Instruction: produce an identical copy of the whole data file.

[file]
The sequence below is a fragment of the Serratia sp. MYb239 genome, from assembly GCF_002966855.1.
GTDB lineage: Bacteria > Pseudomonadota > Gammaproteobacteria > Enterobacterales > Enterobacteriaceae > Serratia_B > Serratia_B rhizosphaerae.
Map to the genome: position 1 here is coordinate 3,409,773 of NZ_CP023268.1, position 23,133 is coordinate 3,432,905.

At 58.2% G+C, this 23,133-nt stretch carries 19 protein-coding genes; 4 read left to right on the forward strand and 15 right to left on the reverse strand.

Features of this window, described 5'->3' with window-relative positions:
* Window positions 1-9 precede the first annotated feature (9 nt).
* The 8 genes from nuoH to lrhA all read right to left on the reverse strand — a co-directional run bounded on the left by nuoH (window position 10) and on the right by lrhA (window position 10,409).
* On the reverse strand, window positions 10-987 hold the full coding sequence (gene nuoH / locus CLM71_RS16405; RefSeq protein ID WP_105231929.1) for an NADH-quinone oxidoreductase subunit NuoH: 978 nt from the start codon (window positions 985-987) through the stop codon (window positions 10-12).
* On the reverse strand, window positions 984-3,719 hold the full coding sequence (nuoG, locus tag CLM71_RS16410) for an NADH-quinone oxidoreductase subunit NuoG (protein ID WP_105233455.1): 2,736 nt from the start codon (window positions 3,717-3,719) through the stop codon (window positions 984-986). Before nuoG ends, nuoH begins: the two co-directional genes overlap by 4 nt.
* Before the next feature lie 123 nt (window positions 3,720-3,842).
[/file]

The sequence below is a fragment of the Serratia sp. MYb239 genome, from assembly GCF_002966855.1.
GTDB lineage: Bacteria > Pseudomonadota > Gammaproteobacteria > Enterobacterales > Enterobacteriaceae > Serratia_B > Serratia_B rhizosphaerae.
Map to the genome: position 1 here is coordinate 3,409,773 of NZ_CP023268.1, position 23,133 is coordinate 3,432,905.

At 58.2% G+C, this 23,133-nt stretch carries 19 protein-coding genes; 4 read left to right on the forward strand and 15 right to left on the reverse strand.

Features of this window, described 5'->3' with window-relative positions:
* Window positions 1-9 precede the first annotated feature (9 nt).
* The 8 genes from nuoH to lrhA all read right to left on the reverse strand — a co-directional run bounded on the left by nuoH (window position 10) and on the right by lrhA (window position 10,409).
* On the reverse strand, window positions 10-987 hold the full coding sequence (gene nuoH / locus CLM71_RS16405; RefSeq protein ID WP_105231929.1) for an NADH-quinone oxidoreductase subunit NuoH: 978 nt from the start codon (window positions 985-987) through the stop codon (window positions 10-12).
* On the reverse strand, window positions 984-3,719 hold the full coding sequence (nuoG, locus tag CLM71_RS16410) for an NADH-quinone oxidoreductase subunit NuoG (protein ID WP_105233455.1): 2,736 nt from the start codon (window positions 3,717-3,719) through the stop codon (window positions 984-986). Before nuoG ends, nuoH begins: the two co-directional genes overlap by 4 nt.
* Before the next feature lie 123 nt (window positions 3,720-3,842).